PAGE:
MONROVIA -- Gov. William Donald Schaefer added two counties yesterday -- Washington and St. Mary's -- to a list of Maryland counties seeking federal relief help from the summer drought.
"It's been a difficult summer for many Maryland farmers and I want to make sure that agriculture remains a viable industry in the state," Mr. Schaefer said after touring a farm in eastern Frederick County. "I'm worried about our producers, and I want them to receive any federal assistance due them."
Wednesday, the governor listed Allegany, Anne Arundel, Carroll, Frederick, Howard and Prince George's counties in a letter to federal agricultural officials asking that the jurisdictions be declared disaster areas.
By adding the two counties yesterday, Mr. Schaefer would make 19 of the state's 23 counties eligible for disaster relief, said James C. Richardson, head of the U.S. Department of Agriculture's Maryland Emergency Board.
Only Cecil, Caroline, Wicomico and Worcester counties would not be covered.
Because of the way the law is written, counties contiguous to those designated by the USDA as disaster regions also qualify for the designation if they experience a 40 percent crop loss.
In his request for aid, Mr. Schaefer cited reports from state agricultural officials which estimated that initial drought losses statewide will exceed $57 million.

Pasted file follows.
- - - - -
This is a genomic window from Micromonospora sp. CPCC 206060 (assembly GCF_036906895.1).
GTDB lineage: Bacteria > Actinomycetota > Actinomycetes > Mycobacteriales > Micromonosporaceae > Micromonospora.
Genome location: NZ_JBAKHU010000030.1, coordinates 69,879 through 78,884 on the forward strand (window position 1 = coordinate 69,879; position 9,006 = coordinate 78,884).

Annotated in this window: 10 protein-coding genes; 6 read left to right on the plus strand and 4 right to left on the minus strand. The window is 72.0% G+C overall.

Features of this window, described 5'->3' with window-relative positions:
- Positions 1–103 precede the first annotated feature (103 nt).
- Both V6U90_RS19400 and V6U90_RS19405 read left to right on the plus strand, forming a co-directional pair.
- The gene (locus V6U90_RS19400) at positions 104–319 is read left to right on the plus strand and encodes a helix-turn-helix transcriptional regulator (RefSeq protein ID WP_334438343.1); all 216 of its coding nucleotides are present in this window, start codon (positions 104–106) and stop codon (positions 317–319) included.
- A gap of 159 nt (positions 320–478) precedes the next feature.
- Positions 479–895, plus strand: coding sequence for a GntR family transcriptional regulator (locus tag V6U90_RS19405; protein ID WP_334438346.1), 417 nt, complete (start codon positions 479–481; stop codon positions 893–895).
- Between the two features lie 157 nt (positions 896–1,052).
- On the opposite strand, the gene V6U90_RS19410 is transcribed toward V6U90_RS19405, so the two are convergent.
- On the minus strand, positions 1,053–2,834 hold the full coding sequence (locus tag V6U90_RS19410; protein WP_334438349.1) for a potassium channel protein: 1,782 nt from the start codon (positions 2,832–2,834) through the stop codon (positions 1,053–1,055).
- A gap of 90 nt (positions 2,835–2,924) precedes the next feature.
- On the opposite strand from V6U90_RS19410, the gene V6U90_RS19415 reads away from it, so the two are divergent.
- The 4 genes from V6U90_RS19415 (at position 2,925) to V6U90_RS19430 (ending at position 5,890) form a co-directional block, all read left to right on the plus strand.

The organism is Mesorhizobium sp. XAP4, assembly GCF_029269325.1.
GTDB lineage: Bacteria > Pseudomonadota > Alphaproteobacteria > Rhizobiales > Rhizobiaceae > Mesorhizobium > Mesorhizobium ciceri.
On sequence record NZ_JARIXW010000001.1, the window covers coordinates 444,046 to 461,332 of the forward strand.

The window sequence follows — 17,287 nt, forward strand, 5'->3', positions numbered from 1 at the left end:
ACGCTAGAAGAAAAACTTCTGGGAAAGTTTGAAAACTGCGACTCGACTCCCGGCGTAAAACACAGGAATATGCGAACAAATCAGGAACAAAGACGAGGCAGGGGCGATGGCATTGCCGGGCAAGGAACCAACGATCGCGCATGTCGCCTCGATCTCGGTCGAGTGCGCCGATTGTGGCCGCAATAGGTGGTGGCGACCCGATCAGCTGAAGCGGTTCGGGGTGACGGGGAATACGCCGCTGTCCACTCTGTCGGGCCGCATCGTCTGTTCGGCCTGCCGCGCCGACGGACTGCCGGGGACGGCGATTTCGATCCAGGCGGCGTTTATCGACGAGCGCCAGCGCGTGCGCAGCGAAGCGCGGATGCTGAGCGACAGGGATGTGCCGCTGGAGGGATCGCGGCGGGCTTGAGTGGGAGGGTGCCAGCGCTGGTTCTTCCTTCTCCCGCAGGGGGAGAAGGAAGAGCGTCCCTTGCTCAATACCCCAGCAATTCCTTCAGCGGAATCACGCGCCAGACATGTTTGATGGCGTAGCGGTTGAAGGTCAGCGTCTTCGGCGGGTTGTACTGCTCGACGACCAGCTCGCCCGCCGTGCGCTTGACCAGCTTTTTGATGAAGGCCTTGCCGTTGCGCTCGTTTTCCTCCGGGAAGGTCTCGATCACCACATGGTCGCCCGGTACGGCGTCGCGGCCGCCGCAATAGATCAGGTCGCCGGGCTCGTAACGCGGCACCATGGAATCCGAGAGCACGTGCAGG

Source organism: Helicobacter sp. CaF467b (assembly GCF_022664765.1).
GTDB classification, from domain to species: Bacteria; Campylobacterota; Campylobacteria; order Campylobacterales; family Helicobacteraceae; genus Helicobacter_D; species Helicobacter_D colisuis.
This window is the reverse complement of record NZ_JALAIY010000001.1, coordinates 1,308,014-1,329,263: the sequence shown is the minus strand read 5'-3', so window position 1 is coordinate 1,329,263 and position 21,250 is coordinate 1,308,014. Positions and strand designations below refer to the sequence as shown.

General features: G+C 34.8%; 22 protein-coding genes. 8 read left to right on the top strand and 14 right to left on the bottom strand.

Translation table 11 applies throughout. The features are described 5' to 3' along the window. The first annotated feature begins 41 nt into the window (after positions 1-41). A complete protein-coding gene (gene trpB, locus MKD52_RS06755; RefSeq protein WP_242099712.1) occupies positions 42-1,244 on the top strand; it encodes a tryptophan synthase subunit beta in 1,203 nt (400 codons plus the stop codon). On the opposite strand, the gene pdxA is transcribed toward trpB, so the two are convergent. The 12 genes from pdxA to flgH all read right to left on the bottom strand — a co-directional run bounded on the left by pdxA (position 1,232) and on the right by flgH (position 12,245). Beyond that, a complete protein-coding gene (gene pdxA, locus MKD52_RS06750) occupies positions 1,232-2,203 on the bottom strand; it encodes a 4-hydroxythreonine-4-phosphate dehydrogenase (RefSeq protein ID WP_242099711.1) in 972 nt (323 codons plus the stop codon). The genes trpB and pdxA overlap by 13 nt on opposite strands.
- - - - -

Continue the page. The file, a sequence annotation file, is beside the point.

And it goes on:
The disaster area tag would allow farmers in those counties to apply for low-interest loans from the federal Farmers Home Administration. The loans, for farmers turned down by commercial lenders, would be available at 4.5 percent interest -- and would cover portions of losses up to $500,000.
Farmers also would be eligible to purchase feed grain from the USDA's Commodity Credit Corp. at below market prices and use land that had been taken out of production to qualify for the government's price-support program for grazing.
The governor's trip to a drought-stricken farm -- this one owned by Jesse and Cathy Burall -- is becoming a regular trek. It marks the fifth time in 10 years that Maryland farmers have been affected by a severe drought. Dry conditions plagued farmers in 1983, 1986, 1987 and 1988.
Mr. Burall is better off than many of his farming neighbors in Frederick County, the county hardest hit in the state, with losses of more than $18 million, state officials said. He has crop insurance on his 270 acres of corn. Most of his neighbors don't.
"I'm doing this for fellow farmers to call attention to the problem as much as anything else," he said. "Some of them will need help to survive."
As he and Governor Schaefer spoke to reporters, storm clouds hung in the sky nearby. Mr. Burall was asked whether he would rather have federal assistance or the rain.
"Let it rain," he said. It did, but only briefly.